Tron and the Jewish Question
Why the sci-fi movie is one of the most important Holocaust films in recent memory
Forget about the rerelease of Shoah; for a Holocaust film geared towards the digital generation, go see Tron: Legacy.
Much like the 1982 original—one of the great, unheralded masterpieces of contemporary American cinema—the sequel is, in large part, a tale of religious persecution. The movie’s villain is Clu, a computer program run amok; much like anyone who’d ever been exposed to Windows 7, Clu is enraged by the existence of glitches and errors, and dreams of a perfect world. His first step en route to world domination is capturing his programmer, Kevin Flynn. His second step is genocide, directed against the ISOs, sophisticated and self-generating programs that are human, all too human, and therefore imperfect, all too imperfect. Flynn and his son, aided by the last of the ISOs, battle Clu and his minions against a backdrop of Wagnerian religious imagery that includes an Olympus-like mountain abode, a character named Zeus, and Jeff Bridges in white clothes and a white beard, looking a lot like what we, in our happier moments, imagine God to look like.
What makes the religious theme more than a mere flourish, however, is the complex relationship between Clu and Flynn, the former played by a digitally rejuvenated Bridges, looking just as he did in the 1980s, and the latter by the man himself, three decades older and infinitely wiser. Flynn created Clu to improve the world; young and impatient, he had unbound faith in software and its ability to redeem mankind. And Clu isn’t evil: like any creature made of code, he aspires to nothing but the elimination of chance. The humans and the ISOs, whimsical and irrational and driven by emotion, scare and disgust him.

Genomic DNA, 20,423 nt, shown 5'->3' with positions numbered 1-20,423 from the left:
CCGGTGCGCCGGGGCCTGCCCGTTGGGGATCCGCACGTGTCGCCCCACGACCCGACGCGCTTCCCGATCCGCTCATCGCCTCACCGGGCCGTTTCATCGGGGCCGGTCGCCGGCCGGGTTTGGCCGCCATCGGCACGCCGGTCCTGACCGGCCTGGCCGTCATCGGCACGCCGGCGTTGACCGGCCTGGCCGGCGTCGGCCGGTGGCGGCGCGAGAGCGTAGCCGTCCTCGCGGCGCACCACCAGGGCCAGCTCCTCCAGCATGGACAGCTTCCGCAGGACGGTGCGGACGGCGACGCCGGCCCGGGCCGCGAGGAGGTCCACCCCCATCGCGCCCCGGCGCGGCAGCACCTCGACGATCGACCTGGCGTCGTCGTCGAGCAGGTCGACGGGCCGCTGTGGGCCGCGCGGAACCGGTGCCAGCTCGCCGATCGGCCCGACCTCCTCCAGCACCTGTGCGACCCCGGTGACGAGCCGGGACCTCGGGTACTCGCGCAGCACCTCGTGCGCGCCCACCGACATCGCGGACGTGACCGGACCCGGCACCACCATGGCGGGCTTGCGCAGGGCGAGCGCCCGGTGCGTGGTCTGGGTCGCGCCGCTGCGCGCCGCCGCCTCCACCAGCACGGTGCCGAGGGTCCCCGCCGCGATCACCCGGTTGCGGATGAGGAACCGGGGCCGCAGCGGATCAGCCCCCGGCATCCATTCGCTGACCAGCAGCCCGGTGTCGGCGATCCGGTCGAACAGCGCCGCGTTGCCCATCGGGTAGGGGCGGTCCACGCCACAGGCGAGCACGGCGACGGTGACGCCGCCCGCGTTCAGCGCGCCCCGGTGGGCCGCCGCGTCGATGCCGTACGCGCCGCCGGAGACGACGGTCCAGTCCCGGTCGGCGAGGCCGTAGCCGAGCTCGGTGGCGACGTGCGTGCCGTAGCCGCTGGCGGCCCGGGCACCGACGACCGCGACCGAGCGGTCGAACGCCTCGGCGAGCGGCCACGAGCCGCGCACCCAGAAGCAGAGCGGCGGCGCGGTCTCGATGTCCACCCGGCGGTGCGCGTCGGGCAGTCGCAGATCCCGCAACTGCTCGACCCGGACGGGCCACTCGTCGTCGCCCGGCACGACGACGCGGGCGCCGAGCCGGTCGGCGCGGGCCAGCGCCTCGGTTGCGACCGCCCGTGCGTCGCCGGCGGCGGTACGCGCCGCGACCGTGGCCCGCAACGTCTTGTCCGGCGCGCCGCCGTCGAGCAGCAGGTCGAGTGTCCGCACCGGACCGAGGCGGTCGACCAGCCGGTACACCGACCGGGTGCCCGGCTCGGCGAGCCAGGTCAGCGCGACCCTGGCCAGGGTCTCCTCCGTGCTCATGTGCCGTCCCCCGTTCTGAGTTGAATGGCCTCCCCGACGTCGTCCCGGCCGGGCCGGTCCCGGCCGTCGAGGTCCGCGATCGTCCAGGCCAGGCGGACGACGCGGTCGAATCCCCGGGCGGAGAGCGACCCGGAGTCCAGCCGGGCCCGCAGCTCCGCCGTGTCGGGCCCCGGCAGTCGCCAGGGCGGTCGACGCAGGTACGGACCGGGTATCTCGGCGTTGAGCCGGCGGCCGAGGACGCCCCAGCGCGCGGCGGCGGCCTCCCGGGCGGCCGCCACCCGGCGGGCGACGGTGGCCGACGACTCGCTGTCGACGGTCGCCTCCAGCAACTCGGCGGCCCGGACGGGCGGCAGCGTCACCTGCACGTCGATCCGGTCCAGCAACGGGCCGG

The original movie’s creator, Steven Lisberger, spoke about this duality in a recent interview. “My father was a German Jew,” he said. “And my mother’s side of the family put him in a concentration camp.” The intricate bonds between good and evil were never lost on Lisberger.
As we become increasingly dependent on software to navigate each and every element of our lives, we may want to take a long look at Clu and realize that while rogue machines are probably not a clear and present danger, our increasing propensity to think like machines is. The more we allow programs to mediate our interactions with each other, the more we leave our calculations to computers, the more we trust algorithms to help us find a job and a home and a soul mate—the more we do all that, the less human we become.
The loss of humanity is Lanzmann’s great theme, and it is Tron’s, too. For all of its virtual flashes, the film deserves to be taken seriously.